TROY — Finding a lineup that could consistently produce points Tuesday was like pulling teeth for the Troy Trojanettes.Possibly because for some of them, that’s exactly what was happening.With five key players out of action, the Trojanettes had too much to handle, falling to Normangee 58-33 in their last basketball game before the Thanksgiving break.“We just weren’t at full strength,” Troy coach Matthew Sebek explained.
BUDA — Izaiah Baggerly wasn’t much of a scoring threat for the Holland Hornets most of the regular season, but it’s playoff time now.Baggerly had a hand in four touchdowns as Holland rolled to a 40-7 win over the Sabinal Yellowjackets in a Class 2A Division I bi-district game Friday night at Bob Shelton Stadium.“It’s rare that I have one touchdown,” said Baggelry, who had last scored a touchdown on Sept. 22 against Bartlett.
LITTLE RIVER-ACADEMY — Coming on the heels of a three-round playoff run in volleyball, it seemed logical that the Academy Lady Bees might get off to a sluggish start, with half the team competing in both sports.Tuesday night’s 72-34 throttling of Waco University suggested otherwise.“We are in the belief that winning breeds winning,” Academy coach Brian Pursche said. “With a winning volleyball program, the girls just feed off of that and there’s expectations for every program.
Muck Rack makes it simple to find people, tweets, or articles that mention any name, keyword, company, hashtag etc. We've compiled this guide to help you make the most of your search.
Selecting a term
Start searching tweets, articles from media outlets, articles mentioned in tweets, journalists'
names, titles and bios with some suggested searches:
Companies or Topics (e.g. iPhone, Microsoft)
Phrases (e.g. "cloud computing") — use quotes to keep the terms together
Twitter handles (e.g. @username) — returns those who have mentioned or replied to
Names (e.g. "David Pogue")
Hashtags (e.g. #sxsw, #london2012)
Bio details (e.g. vegan, Olympics, father)
Muck Rack's Advanced Search allows for many boolean operators.
Find results that mention multiple specified terms, use AND or
+. For example, ensure each result contains both Elon Musk and Mark Zuckerberg by
searching Musk AND Zuckerberg or Musk + Zuckerberg.
Use the operators OR or , to broaden your search when you'd like either of
multiple terms to appear in results. (This is the default behavior of our search when no operators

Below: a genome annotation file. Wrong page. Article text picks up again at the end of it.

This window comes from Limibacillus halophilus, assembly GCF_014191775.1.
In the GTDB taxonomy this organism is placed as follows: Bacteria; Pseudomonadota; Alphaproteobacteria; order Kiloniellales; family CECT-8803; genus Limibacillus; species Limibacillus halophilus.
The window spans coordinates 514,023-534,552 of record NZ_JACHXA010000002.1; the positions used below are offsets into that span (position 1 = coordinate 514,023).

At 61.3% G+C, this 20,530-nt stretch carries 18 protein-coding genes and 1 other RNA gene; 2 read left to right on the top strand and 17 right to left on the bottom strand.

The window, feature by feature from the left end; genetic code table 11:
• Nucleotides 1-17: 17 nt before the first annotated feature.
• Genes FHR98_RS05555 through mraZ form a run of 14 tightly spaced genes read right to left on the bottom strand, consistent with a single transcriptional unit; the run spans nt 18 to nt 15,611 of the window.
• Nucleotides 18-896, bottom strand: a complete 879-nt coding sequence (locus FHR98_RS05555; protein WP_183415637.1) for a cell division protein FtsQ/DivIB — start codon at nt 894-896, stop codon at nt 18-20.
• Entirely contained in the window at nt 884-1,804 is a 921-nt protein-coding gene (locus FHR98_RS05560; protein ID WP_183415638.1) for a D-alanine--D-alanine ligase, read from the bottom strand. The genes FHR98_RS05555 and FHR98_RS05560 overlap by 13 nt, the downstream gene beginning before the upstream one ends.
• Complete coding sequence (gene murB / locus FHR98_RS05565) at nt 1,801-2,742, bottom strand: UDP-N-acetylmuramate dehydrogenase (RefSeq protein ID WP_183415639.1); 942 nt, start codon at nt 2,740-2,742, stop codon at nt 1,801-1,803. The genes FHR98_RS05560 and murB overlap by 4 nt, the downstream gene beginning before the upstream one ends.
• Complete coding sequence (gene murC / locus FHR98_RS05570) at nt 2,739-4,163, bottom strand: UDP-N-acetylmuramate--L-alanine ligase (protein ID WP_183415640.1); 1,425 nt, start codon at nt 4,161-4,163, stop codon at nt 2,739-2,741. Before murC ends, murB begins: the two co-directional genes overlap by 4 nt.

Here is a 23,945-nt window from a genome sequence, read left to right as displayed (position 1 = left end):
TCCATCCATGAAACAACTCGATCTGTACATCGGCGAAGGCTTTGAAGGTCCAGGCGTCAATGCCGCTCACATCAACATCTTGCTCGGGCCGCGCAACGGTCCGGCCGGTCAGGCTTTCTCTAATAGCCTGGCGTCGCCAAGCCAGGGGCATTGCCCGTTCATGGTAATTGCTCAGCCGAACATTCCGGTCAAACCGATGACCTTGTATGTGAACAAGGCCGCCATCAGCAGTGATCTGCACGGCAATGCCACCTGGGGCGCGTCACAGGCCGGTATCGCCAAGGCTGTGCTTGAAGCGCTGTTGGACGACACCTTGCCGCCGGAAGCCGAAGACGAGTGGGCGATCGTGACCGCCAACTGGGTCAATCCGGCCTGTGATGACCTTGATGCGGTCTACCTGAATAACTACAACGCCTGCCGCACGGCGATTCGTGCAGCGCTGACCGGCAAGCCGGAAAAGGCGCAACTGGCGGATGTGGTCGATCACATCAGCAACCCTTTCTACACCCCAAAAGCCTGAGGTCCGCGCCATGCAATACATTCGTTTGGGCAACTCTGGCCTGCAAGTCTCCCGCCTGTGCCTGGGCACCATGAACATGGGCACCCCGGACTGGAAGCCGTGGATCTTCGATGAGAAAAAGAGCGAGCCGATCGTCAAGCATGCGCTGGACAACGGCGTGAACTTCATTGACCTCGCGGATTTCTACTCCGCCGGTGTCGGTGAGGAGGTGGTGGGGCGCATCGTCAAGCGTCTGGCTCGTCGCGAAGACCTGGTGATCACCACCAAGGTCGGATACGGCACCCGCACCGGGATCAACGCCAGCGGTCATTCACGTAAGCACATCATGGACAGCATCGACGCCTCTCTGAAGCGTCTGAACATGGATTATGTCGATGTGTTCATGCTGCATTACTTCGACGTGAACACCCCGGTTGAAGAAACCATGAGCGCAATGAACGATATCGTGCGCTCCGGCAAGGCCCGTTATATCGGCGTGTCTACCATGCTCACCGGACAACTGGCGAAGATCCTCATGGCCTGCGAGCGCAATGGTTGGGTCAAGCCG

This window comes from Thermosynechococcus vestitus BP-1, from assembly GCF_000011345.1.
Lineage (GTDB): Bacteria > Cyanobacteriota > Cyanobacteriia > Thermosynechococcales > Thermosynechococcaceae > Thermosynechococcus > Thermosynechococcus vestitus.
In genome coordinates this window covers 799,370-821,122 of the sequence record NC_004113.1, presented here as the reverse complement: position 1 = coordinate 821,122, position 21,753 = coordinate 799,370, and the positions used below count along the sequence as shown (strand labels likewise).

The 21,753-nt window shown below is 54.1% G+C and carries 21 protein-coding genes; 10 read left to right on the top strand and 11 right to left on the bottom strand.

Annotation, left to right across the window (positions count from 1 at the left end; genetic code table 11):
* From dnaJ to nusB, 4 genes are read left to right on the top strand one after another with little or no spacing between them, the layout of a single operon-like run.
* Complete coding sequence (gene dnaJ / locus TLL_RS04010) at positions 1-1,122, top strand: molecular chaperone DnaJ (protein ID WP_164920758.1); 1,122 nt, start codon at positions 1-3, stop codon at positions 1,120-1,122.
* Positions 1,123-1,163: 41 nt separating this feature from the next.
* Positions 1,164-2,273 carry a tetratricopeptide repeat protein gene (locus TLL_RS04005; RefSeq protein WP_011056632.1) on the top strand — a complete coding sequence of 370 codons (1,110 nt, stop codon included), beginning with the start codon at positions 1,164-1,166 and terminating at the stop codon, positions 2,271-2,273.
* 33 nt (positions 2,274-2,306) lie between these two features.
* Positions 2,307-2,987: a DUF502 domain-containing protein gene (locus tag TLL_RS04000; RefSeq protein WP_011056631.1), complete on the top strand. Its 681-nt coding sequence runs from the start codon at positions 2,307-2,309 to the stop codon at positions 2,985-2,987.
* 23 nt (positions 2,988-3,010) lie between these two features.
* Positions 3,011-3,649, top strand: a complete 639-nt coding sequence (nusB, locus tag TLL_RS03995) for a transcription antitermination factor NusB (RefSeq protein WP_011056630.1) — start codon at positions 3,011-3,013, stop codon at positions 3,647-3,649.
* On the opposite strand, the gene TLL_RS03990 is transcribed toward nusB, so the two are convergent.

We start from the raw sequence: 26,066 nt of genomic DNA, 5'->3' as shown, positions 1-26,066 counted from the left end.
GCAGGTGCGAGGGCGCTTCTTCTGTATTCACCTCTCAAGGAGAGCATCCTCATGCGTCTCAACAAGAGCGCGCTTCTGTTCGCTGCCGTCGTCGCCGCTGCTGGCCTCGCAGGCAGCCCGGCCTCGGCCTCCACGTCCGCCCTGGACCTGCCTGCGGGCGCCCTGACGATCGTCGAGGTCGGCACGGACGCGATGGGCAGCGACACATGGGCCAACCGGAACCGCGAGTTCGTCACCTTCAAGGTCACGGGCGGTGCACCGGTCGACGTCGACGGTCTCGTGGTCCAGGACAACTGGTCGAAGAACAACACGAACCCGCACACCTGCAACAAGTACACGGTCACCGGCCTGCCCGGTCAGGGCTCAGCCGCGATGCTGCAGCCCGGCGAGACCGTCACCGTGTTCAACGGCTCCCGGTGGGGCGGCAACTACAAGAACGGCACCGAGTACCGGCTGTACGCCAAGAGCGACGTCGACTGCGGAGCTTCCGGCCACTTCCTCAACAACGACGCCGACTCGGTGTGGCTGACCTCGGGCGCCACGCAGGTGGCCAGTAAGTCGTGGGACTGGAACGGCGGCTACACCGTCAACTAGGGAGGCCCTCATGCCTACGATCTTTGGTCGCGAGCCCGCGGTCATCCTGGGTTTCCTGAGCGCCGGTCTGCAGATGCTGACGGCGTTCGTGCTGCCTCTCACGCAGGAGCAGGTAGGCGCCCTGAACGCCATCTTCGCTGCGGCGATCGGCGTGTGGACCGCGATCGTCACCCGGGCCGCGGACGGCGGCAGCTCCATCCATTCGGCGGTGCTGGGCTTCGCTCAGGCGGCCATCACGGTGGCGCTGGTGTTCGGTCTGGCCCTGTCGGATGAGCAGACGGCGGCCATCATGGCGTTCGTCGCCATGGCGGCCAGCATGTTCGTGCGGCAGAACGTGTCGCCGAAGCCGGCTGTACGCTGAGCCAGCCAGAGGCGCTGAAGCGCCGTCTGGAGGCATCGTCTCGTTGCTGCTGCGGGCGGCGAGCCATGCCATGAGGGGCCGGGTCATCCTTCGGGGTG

are used). For example, results will contain either cake or cookie by searching cake OR cookie or cake,cookie
Use NOT or - to subtract results from your search. For
example, searching Disney will yield results about the Walt Disney Company as well as Walt Disney
World Resort. To exclude mentions of Disney World, search for Disney -World or Disney
When using one of these operators with a phrase, enclose it in quotation marks. For example, you can
find results about smartphones excluding Apple's iPhone 4S by searching smartphone -"iPhone
Exact case matching or punctuation
If you're searching for a brand name or keyword that relies on specific punctuation marks or capitalization, you can
find results that match your exact query by adding matchcase: before the keyword you're searching for, like matchcase:E*TRADE .
Use parentheses to separate multiple
boolean phrases. For example, to find journalists talking about having fun in Disney World or
Disneyland, search for ("disney world" OR disneyland) AND fun.
An asterisk can be used to search for any variation of a root word truncated by the asterisk. For example, searching for admin* will return results for administrator, administration, administer, administered, etc.
A near operator is an AND operator where you can control the distance between the words. You can vary the distance the near operation uses by adding a forward slash and number (between 0-99) such as strawberries NEAR/10 "whipped cream", which means the strawberries must exist within 10 words of "whipped cream".